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Tuesday, March 31, 2015

I just became a millionaire at age 35

 
On a recent Thursday night I logged into my brokerage account and saw an extra digit I'd never seen before.
$1,004,845
When I was in my early 20s I didn't think becoming a millionaire at 35 was even possible.
Back then I didn't have much money, but the little extra that I did — usually $500 a month — I saved and invested. So this is proof of what can happen when you do that:
You might think when your account rolls over to seven digits that fireworks light up the sky, confetti falls, and champagne starts flowing. I can tell you that doesn't happen, in fact it's pretty anti-climatic; I was like, "Oh, cool," and then went back to work.
Honestly, the financial milestone that really mattered to me was making my first $1K from investing. That meant my investments could make me $10K, which meant they could make me $25K, and so on.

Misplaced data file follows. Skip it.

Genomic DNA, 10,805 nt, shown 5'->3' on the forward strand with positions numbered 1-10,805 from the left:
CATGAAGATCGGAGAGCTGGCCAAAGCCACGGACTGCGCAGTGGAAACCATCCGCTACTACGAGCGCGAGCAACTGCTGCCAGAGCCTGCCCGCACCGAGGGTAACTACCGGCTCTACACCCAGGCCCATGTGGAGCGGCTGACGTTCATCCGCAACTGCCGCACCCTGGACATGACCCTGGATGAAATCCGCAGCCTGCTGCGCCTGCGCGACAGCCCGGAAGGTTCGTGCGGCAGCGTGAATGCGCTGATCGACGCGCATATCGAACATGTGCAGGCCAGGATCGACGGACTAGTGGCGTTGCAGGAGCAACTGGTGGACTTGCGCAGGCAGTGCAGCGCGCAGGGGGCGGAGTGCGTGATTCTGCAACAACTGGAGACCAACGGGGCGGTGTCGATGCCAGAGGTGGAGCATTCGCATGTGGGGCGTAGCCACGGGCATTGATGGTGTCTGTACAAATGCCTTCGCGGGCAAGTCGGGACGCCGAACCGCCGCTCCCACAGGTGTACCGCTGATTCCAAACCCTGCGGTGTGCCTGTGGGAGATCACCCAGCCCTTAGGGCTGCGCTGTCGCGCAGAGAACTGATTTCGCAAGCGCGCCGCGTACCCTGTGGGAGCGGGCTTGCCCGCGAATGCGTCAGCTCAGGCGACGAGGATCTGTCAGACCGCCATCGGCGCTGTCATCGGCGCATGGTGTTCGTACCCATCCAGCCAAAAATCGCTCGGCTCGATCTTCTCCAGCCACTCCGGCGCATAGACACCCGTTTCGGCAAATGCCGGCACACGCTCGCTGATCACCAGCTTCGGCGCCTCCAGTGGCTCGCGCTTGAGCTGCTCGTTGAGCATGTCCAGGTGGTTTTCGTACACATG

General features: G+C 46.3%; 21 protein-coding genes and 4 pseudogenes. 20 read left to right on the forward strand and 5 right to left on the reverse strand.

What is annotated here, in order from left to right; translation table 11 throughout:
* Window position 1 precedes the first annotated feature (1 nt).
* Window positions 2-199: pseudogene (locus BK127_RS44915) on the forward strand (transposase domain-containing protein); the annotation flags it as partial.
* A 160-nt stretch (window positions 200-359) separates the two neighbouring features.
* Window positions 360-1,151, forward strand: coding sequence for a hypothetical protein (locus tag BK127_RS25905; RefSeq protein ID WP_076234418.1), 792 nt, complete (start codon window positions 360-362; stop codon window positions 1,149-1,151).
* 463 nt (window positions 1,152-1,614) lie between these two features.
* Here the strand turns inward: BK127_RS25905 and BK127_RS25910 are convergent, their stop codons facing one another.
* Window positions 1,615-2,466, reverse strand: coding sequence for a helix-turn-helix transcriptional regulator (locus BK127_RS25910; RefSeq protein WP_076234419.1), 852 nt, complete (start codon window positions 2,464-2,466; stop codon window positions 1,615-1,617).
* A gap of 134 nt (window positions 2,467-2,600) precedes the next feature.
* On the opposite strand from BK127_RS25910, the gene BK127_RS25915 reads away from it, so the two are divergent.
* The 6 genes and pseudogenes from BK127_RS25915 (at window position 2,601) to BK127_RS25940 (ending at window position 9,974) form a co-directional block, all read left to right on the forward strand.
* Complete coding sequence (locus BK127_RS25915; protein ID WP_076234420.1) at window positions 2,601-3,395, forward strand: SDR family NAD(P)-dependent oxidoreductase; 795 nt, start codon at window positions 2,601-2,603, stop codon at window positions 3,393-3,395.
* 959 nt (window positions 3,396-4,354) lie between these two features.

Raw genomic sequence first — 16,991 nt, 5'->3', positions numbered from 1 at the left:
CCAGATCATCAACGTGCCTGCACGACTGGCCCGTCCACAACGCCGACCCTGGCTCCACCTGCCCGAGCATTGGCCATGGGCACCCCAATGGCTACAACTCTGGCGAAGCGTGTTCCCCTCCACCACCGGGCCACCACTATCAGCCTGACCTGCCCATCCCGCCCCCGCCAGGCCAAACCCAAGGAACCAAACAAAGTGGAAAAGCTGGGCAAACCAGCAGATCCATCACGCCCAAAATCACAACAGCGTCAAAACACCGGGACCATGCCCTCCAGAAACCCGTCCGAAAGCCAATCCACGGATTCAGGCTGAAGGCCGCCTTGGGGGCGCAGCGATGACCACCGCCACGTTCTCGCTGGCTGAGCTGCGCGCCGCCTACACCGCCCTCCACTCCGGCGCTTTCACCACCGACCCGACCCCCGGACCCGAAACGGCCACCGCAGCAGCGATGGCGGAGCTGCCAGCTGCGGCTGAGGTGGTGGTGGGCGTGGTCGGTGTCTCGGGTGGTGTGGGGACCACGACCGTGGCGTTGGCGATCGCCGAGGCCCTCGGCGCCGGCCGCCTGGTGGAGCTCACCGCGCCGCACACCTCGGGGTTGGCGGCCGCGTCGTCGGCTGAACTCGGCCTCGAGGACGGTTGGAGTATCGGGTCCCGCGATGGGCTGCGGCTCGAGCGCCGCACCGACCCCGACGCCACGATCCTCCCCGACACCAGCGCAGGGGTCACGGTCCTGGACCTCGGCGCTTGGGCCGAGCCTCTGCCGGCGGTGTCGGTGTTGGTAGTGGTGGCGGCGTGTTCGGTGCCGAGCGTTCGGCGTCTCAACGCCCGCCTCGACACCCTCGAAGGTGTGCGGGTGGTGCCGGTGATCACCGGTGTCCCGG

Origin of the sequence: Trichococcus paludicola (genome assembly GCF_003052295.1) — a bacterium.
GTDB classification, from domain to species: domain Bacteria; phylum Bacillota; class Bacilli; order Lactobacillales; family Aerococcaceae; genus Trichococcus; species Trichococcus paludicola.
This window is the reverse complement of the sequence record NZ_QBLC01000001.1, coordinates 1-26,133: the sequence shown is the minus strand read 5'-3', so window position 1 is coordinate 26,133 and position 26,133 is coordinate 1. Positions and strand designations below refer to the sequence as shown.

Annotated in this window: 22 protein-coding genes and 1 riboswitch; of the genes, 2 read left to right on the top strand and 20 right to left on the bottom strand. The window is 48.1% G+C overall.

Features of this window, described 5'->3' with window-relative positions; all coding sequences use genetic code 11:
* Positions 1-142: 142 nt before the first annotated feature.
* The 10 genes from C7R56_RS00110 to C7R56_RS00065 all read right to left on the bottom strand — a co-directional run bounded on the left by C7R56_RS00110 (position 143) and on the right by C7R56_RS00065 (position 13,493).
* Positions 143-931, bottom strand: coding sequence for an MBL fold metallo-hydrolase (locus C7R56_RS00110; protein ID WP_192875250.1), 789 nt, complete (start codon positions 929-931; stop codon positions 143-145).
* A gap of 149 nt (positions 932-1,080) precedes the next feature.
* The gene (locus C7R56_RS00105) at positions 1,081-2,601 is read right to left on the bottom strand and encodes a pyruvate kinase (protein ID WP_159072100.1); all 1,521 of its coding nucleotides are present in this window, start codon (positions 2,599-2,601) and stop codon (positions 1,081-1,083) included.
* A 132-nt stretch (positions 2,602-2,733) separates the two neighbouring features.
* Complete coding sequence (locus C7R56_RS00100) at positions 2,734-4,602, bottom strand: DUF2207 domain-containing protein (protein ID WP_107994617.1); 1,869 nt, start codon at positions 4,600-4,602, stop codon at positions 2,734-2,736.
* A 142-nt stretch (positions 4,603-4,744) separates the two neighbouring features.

Recently, a 25-year-old reader emailed me to ask where I was financially when I was his age. If you find value in benchmarking yourself against me — depending on your number that could be ill-advised — use this chart:
As you can see, getting to $1M isn't a straight line. There were numerous times when I lost a lot of money in the market. For example, before the recession in 2008 I had $175K and nine months later I had $120K. When that happens it's scary because you think you're never going to make that money back.